Signs of geological activity detected on Venus

According to the BBC’s report, Paul Byrne from Royal Holloway University in England, Dr. Richard Ghail and Prof. from Columbia University in New York, USA. Sean Solomon and his colleagues found that blocks of rocky crust in the lowlands of Venus rotate and move parallel to each other.

Using data collected by NASA’s Magellan spacecraft, launched in 1989 and active until 1994, the researchers mapped the surface structures they called “campi”, which means “area or campus” in Latin.

Venus’ rocky outer layer was thought to be in one piece, unlike Earth’s, which is divided into a mosaic of moving tectonic plates. But the findings suggest that contrary to conventional wisdom, a very vibrant, geologically active planet may exist.

The results of computer modeling of images from the Magellan spacecraft showed that molten rock (magma) swirling under the crust can cause stress, fracture, and disruption at the surface.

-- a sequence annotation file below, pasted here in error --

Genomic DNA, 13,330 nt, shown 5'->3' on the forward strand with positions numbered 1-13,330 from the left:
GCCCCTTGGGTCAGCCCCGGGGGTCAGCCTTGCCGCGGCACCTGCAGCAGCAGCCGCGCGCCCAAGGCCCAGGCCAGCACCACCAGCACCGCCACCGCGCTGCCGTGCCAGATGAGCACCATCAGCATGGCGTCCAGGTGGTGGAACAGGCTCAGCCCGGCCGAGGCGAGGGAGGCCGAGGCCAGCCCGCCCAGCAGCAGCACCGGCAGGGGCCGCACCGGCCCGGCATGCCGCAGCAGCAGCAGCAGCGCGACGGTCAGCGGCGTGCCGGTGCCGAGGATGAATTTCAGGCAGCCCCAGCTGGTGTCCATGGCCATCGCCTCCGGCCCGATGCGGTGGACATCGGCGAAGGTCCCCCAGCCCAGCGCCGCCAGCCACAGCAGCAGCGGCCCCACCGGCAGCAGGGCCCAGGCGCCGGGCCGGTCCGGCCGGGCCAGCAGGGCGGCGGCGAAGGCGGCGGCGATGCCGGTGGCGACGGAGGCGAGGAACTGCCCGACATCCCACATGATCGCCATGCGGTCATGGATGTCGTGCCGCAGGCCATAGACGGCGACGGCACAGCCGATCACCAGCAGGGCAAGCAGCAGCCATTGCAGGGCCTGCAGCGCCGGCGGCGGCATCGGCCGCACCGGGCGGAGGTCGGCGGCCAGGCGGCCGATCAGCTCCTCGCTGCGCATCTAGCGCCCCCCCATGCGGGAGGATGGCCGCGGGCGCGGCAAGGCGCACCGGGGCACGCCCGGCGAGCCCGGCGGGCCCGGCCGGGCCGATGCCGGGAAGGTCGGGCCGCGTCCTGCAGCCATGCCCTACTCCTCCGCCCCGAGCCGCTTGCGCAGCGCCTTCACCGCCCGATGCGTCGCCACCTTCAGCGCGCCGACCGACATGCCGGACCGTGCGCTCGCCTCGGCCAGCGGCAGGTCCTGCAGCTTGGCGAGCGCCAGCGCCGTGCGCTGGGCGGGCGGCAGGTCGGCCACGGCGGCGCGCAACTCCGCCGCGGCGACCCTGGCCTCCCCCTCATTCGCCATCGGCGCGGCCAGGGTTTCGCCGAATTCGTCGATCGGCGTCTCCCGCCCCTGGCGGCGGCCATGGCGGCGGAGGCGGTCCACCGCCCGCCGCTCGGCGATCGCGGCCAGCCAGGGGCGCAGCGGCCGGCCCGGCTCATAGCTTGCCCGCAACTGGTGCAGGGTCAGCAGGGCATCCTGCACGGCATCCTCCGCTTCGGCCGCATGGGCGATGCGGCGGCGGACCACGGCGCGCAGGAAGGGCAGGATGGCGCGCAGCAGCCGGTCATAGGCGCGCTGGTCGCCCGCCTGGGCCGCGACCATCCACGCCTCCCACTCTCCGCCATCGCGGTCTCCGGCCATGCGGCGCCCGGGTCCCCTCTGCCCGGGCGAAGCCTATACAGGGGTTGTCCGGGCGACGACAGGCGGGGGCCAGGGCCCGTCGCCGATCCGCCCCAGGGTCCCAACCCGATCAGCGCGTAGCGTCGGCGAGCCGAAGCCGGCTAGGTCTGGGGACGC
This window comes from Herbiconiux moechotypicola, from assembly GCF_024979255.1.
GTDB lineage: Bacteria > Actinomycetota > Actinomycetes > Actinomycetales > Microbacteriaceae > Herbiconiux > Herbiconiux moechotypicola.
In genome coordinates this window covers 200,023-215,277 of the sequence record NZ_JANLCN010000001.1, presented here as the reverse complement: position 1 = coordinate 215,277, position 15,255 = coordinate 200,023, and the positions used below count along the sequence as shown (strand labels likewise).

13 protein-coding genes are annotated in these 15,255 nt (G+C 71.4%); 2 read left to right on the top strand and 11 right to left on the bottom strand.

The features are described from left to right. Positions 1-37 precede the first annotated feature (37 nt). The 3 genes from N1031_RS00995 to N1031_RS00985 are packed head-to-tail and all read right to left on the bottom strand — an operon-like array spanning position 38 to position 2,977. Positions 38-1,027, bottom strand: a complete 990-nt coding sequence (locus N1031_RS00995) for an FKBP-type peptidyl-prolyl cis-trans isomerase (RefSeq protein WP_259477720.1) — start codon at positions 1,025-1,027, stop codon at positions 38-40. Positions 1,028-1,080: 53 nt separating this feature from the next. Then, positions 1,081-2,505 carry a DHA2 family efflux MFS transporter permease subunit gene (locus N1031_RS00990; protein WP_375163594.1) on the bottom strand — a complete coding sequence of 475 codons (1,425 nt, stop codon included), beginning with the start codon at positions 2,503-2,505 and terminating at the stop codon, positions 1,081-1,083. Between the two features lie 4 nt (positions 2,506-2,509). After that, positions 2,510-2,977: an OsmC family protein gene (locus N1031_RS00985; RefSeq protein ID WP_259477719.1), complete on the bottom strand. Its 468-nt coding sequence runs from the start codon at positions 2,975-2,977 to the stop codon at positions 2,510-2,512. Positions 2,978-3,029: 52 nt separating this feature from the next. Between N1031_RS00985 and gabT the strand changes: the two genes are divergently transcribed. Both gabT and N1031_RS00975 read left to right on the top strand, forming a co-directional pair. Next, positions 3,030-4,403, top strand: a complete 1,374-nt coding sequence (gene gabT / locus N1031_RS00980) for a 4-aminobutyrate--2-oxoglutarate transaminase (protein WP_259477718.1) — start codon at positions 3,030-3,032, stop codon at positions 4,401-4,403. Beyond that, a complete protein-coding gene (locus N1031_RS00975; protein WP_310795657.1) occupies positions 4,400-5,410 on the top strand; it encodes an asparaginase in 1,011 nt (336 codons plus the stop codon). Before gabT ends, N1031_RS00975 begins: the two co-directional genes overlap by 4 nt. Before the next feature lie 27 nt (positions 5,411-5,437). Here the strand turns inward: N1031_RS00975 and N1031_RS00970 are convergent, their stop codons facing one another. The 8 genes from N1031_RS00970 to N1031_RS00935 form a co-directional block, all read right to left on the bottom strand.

Therefore, it was noted that Venus’ tectonic activity may be similar to the Archaean period, 2.5 to 4 billion years ago, when the heat flux on Earth was higher and the rocky outer layer was thinner.

“We identified a previously unrecognized pattern of tectonic deformation on Venus that is driven by an internal force just like on Earth,” said Paul Byrne, lead author of the study.

Bryne said that although it is different from the tectonic movement they see on Earth now, this is still evidence of an internal force observed through movements on the planet’s surface.

In the research, it was noted that the blocks 100-1000 kilometers long moving on the surface of Venus also resemble the crusts found on Earth, such as China’s Chichuan Basin, Australia’s Amadeus Basin, and the Bohemian Massif under many parts of the Czech Republic.